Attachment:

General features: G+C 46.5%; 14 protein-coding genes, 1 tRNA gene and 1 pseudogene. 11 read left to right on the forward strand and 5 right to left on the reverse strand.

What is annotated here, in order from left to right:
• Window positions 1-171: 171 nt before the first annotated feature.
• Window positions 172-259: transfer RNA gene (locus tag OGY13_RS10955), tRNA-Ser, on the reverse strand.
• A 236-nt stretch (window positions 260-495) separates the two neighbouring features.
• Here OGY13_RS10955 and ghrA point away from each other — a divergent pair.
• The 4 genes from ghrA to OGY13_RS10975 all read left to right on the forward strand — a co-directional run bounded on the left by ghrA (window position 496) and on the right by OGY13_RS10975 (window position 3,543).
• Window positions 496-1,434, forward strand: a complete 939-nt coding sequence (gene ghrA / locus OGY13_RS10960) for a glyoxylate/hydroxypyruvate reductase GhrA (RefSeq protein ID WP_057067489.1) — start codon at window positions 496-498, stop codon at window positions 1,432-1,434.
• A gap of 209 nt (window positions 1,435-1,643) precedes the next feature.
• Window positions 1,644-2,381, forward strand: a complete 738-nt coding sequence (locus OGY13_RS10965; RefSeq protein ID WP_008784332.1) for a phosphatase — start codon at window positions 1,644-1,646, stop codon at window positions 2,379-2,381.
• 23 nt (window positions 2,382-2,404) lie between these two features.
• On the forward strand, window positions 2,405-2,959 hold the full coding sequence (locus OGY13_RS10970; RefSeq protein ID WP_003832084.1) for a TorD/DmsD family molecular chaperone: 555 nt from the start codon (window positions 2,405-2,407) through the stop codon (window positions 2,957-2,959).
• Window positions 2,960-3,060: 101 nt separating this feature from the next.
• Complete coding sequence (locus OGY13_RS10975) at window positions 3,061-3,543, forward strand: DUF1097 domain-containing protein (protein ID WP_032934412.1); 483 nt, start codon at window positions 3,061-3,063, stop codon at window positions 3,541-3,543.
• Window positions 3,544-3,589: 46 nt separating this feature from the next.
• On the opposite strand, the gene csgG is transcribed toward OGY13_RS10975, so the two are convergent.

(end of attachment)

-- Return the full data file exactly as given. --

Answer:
General features: G+C 46.5%; 14 protein-coding genes, 1 tRNA gene and 1 pseudogene. 11 read left to right on the forward strand and 5 right to left on the reverse strand.

What is annotated here, in order from left to right:
• Window positions 1-171: 171 nt before the first annotated feature.
• Window positions 172-259: transfer RNA gene (locus tag OGY13_RS10955), tRNA-Ser, on the reverse strand.
• A 236-nt stretch (window positions 260-495) separates the two neighbouring features.
• Here OGY13_RS10955 and ghrA point away from each other — a divergent pair.
• The 4 genes from ghrA to OGY13_RS10975 all read left to right on the forward strand — a co-directional run bounded on the left by ghrA (window position 496) and on the right by OGY13_RS10975 (window position 3,543).
• Window positions 496-1,434, forward strand: a complete 939-nt coding sequence (gene ghrA / locus OGY13_RS10960) for a glyoxylate/hydroxypyruvate reductase GhrA (RefSeq protein ID WP_057067489.1) — start codon at window positions 496-498, stop codon at window positions 1,432-1,434.
• A gap of 209 nt (window positions 1,435-1,643) precedes the next feature.
• Window positions 1,644-2,381, forward strand: a complete 738-nt coding sequence (locus OGY13_RS10965; RefSeq protein ID WP_008784332.1) for a phosphatase — start codon at window positions 1,644-1,646, stop codon at window positions 2,379-2,381.
• 23 nt (window positions 2,382-2,404) lie between these two features.
• On the forward strand, window positions 2,405-2,959 hold the full coding sequence (locus OGY13_RS10970; RefSeq protein ID WP_003832084.1) for a TorD/DmsD family molecular chaperone: 555 nt from the start codon (window positions 2,405-2,407) through the stop codon (window positions 2,957-2,959).
• Window positions 2,960-3,060: 101 nt separating this feature from the next.
• Complete coding sequence (locus OGY13_RS10975) at window positions 3,061-3,543, forward strand: DUF1097 domain-containing protein (protein ID WP_032934412.1); 483 nt, start codon at window positions 3,061-3,063, stop codon at window positions 3,541-3,543.
• Window positions 3,544-3,589: 46 nt separating this feature from the next.
• On the opposite strand, the gene csgG is transcribed toward OGY13_RS10975, so the two are convergent.